Computer Science II (810:062) Spring 2006
Time and Place: 11:00 AM - 12:15 PM Tuesday and Thursday in Wright 5
Laboratory: 10-11:50 AM Wednesdays in Wright 112
Class Email List: Send messages to firstname.lastname@example.org from your UNI account (let me know other email addesses that you want to use)
Instructor: Mark Fienup (email@example.com)
Office: Wright Hall 321
Phone: 273-5918 (Home 266-5379)
Office Hours: M 9-11, 1-2; T 3:30-4:30; W 9-10, 1-3; Th 3:30-4:30; F 9-11
Prerequisite: Computer Science I (810:061 in Java)
Required Text: "Understanding Object-Oriented Programming with Java", by Timothy Budd; Updated edition; ISBN 0-201-61273-9.
Goals: This course aims to help you develop an in-depth understanding of a new way to think about computer programs: as collections of independent objects that collaborate to achieve some goal. It does so by giving you the opportunity to design, critique, and implement object-oriented solutions in Java.
By the end of the semester, you should have a solid grasp of the object-oriented approach to software development. You should:
- know the basic features of OO techniques,
- know the vocabulary of object-oriented modeling,
- be able to analyze a real-world situation in an object-oriented way,
- be able to design an object-oriented model containing multiple classes and collaborations, and
- be able to implement such a model in Java using OO programming techniques.
Among the more general goals that you should have for the course is to learn both low- and high-level patterns of programming that will make you better programmers and designers.
The course is not a "Java course," but as a side effect you will probably become a reasonable Java programmer.
WARNING: I encourage you to discuss ideas related to the homework assignments, as a way to help you understand the problems better and to encounter different points of view about possible solutions. However, unless the assignment explicitly states otherwise, any work you submit must be your own, i.e., write your own answers, including all code. You should acknowledge any collaboration explicitly in the work you submit. Undocumented or unacceptable collaboration is considered a form of academic dishonesty, and will be dealt with according to UNI's established policy of academic integrity. (see the UNI catalog).
- Class sessions -- Nearly all of our lecture and discussion material will go beyond what you read in your textbooks, so attendance is essential. In class I'll tend to break up the lecture with active and group learning exercises to aid learning. While this is not formally graded, part (4%) of your grade will be based on your participation of these in-class activities. Students benefit by (1) increased depth of understanding, (2) increased comfort and confidence, (3) increased motivation, and (4) being better prepared to work in groups on the job. This might sound great, but it will require you (and me) to work differently to prepare for class. Before the class, you must read the assigned reading, thought about what I've asked you to think about, etc.; otherwise you won't be able to effectively participate in your group during class.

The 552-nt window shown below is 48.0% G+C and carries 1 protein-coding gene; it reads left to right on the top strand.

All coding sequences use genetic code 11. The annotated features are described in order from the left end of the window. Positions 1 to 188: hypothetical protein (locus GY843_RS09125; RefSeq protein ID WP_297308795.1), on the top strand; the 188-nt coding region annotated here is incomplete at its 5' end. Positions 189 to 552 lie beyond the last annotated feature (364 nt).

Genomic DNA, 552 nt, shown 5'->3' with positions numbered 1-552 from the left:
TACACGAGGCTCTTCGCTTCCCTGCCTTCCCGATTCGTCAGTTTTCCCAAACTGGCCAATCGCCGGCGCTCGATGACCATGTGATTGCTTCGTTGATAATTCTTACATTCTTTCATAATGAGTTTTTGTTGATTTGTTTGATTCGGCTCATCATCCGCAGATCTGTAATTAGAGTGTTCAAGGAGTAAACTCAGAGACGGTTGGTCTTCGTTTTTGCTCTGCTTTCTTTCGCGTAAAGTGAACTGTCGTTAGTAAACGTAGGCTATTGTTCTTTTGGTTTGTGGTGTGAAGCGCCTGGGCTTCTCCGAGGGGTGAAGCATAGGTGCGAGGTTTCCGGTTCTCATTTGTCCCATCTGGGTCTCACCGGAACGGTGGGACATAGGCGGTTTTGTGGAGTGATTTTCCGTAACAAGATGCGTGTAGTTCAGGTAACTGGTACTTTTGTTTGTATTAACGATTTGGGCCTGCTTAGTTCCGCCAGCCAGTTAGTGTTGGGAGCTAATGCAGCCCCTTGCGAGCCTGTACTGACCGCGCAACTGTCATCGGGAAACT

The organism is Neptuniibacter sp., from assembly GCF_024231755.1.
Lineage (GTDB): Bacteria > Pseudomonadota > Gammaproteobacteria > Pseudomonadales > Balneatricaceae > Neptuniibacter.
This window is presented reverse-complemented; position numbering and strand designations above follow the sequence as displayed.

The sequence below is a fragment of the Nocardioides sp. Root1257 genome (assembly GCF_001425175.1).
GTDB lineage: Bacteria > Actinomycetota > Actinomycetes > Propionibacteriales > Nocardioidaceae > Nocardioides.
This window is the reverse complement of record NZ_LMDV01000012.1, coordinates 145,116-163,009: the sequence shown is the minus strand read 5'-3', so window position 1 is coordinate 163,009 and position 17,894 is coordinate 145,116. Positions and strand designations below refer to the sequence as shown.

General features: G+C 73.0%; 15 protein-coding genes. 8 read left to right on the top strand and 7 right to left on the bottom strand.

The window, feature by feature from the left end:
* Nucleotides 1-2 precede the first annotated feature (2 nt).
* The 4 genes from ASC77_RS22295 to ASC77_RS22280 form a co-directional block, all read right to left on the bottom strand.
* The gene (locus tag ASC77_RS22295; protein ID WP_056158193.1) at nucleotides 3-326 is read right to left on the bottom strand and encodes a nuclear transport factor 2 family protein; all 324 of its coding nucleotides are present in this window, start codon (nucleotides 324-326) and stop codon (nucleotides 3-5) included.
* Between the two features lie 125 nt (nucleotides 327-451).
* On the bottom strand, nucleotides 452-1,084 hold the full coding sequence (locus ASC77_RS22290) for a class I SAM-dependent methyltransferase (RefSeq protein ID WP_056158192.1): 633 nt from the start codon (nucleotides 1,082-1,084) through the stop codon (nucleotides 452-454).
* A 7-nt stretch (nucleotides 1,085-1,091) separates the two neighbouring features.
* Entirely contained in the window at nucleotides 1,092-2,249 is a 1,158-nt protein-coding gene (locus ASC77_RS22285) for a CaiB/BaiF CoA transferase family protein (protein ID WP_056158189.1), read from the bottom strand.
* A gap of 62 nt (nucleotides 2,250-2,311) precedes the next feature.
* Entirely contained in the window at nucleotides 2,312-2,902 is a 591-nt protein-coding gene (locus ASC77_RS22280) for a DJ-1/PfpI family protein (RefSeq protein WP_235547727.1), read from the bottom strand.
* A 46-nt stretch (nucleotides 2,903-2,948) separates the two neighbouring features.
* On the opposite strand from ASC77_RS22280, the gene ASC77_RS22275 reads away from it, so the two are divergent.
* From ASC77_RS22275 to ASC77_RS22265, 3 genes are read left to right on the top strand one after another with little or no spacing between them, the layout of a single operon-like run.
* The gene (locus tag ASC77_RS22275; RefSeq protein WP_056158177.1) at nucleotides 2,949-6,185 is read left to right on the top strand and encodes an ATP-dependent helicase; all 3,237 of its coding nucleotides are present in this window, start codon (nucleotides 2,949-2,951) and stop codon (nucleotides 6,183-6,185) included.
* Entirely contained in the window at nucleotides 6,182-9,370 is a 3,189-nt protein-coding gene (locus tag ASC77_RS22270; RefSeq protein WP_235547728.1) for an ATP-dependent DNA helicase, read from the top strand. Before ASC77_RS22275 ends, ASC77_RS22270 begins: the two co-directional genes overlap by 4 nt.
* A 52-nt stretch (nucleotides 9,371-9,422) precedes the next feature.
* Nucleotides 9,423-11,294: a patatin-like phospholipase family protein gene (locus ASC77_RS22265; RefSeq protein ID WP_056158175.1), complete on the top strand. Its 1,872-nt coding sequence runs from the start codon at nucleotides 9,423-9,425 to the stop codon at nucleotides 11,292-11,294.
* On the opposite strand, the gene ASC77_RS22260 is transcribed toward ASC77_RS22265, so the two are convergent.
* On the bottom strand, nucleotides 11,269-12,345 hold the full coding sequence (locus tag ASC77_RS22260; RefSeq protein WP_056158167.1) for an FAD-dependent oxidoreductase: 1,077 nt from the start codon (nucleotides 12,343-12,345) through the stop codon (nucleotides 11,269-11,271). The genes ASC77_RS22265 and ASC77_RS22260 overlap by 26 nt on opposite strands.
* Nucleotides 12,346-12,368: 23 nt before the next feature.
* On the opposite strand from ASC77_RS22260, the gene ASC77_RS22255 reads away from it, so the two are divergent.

- Exams -- There will be three tests (including the final). I'll announce tests at least one week in advance to allow you time to prepare, but approximate dates are listed below.
- Laboratory -- There will usually be a weekly laboratory for the course from 10-11:50 on Wednesdays. The goal of these laboratories will be to provide you with some hands-on instruction with the concepts being discussed in the lecture.
- Homework -- Over the course of the term, you will complete approximately ten homework assignments. These assignments will involve applying analysis, design, and implementation techniques learned in class. Some assignments will involve writing and some will consist of paper exercises, but most will involve programming projects.
Grading policy: Tentative weighting of course components is:
In-class Work: 4 %
Homeworks: 20 %
Laboratories: 10 %
In-class Test 1: 22 % (~February 14)
In-class Test 2: 22 % (~Wednesday, March 22 in the lab, Wright 112)
Final: 22 % (Thursday, May 4 from 10-11:50 AM in Wright 5)
Grades will be assigned based on straight percentages off the top student score. If the top student's score is 92%, then the grading scale will be, i.e., 100-82 A, 81.9-72 B, 71.9-62 C, 61.9-52 D, and below 52 F. Plus and minus grades will be assigned for students near cutoff points.
Special Notice: The Americans with Disabilities Act of 1990 (ADA) provides protection from discrimination for qualified individuals with disabilities. Students with a disability, who require assistance, will need to contact the Office of Disability Services (ODS) for coordination of academic accommodations. The ODS is located at 103 Student Health Center. Their phone number is 319/273-2676.